Wheat streak mosaic virus returns to Alberta

Producers are being urged to be on the lookout and take steps to keep the virus from spreading

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Wheat streak mosaic virus hasn’t been seen in the province for more than a decade, but it’s making a comeback this year.

“Last year we had a dozen or so fields in southern Alberta that tested positive for or were assumed to be wheat streak mosaic, based on the symptoms,” said Mike Harding, research scientist and plant pathologist with Alberta Agriculture in Brooks. “We had been on the lookout for it in case it overwintered, and then we had a very mild winter.”

All positive fields have been south of the Trans-Canada Highway.

A number of factors need to come together for wheat streak mosaic virus to develop. The virus is carried by an insect known as the wheat curl mite, which can migrate from field to field via the wind.

“Wheat streak mosaic virus doesn’t overwinter here,” said Harding. “So if the mite doesn’t overwinter, or isn’t infectious, then we don’t see the disease.”

Symptoms present themselves differently depending on both the weather and the cultivars, and the disease can be difficult to diagnose. Infected plants will display light green, yellow or white streaks on the leaves, parallel to the veins. As the crop matures, some plants will be stunted.

“The most conspicuous symptoms are the ones that are present in younger plants with light green or pale green or whitish streaking along the leaf blade,” said Harding.

The wheat streak mosaic virus can only survive if it lives inside a vector — an insect known as the wheat curl mite.
The wheat streak mosaic virus can only survive if it lives inside a vector — an insect known as the wheat curl mite. photo: Mike Harding

The disease can also look similar to stripe rust. When stripe rust occurs, it also manifests as yellow streaks, with orange spores eventually appearing on the leaf.

“If you go back the next day or two and you don’t see orange stripes, it’s probably not stripe rust,” said Harding. “You can protect against stripe rust infection with fungicides, but wheat streak mosaic can’t be managed with fungicides because it is a virus.”

The wheat curl mite can damage the wheat crop by feeding on the plants. But the virus itself reduces the plant’s ability to photosynthesize and reduces its ability to fill grain heads.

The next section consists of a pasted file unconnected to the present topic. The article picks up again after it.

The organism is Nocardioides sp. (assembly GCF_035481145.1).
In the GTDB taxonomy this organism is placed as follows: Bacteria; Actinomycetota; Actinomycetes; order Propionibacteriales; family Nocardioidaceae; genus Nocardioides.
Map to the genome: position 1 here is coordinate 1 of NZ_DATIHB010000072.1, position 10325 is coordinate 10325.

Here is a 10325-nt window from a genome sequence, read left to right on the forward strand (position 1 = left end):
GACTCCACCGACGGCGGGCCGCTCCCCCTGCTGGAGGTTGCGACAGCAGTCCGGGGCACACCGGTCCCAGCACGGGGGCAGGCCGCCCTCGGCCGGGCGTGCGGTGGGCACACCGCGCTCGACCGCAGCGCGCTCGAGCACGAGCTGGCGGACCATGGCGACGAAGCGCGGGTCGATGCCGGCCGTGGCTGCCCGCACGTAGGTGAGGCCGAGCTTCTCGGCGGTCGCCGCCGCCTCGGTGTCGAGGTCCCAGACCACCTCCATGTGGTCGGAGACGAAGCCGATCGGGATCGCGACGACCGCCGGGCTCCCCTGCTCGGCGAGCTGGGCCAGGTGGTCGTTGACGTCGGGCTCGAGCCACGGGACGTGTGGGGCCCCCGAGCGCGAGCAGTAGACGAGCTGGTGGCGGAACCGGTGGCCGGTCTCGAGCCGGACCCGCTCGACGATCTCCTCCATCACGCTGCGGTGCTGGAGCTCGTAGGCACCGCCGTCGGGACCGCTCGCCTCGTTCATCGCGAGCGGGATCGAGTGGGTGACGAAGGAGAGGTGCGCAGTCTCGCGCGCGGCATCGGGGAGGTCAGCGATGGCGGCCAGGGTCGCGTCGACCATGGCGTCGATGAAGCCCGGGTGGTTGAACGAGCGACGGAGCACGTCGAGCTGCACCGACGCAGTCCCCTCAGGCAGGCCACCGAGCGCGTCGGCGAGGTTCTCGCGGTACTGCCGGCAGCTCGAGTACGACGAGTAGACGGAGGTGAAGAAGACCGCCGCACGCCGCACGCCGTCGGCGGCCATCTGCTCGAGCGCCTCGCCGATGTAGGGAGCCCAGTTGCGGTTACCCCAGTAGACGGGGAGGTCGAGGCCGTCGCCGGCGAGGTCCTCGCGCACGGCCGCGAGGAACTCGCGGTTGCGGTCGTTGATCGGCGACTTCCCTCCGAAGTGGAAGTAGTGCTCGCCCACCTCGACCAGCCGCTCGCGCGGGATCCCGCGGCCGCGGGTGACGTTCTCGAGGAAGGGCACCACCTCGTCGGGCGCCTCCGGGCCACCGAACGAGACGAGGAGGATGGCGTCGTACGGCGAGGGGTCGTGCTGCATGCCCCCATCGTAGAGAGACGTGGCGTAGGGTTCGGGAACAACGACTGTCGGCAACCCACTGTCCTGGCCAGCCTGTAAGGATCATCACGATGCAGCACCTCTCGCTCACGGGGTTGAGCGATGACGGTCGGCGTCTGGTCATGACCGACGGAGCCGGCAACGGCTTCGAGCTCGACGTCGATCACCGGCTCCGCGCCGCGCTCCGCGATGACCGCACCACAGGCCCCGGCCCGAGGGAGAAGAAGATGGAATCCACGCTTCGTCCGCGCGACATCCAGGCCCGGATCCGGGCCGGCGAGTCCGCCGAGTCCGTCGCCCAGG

“In many cases, you’re losing the green tissue that you need to make plump kernels.”

Wheat streak mosaic virus hasn’t been an issue in Alberta for a long time.

“This is probably the most significant virus that we have had in the last 10 to 20 years,” said Harding. “It’s just a matter of all those planets aligning to get us to that spot. We have to have the mite, it has to be infectious, and it has to spread from field to field.”

‘Green bridge’

Alberta winters typically kill off the wheat streak mosaic virus. But the virus can survive when there is a “green bridge” — such as winter wheat that stays green through the winter.

“If you have a wheat streak mosaic virus in the area and it comes up at the same time that there are wheat curl mite issues in the spring cereals that haven’t been harvested yet, the vector moves into the cereals and survives in the green tissues through the winter and then green bridges through a season when it would normally die,” said Harding.

The disease is rare, so there are no treatments, and no resistant or tolerant varieties.

While there are lots of good reasons to seed winter wheat early, wheat streak mosaic virus is one reason to seed winter wheat at a later date.

“We don’t want to see this overwinter and be a problem again next year,” he said.

Community effort is what really will cut down the disease, and so everyone in the area needs to take action.

“If eight out of 10 avoid green bridging, but two don’t, everyone could have the disease,” said Harding.

Anyone who has a field with wheat streak mosaic in it will want to control their volunteers. Last year, when the disease showed up late in the season, some producers cut the crop and baled it for green feed. Other who found the virus early enough took off the infected crop, and seeded another, non-cereal crop.

About the author


Alexis Kienlen

Alexis Kienlen lives in Edmonton and has been writing for Alberta Farmer since 2008. Originally from Saskatoon, Alexis is also the author of two collections of poetry, a biography, and a novel called "Mad Cow."



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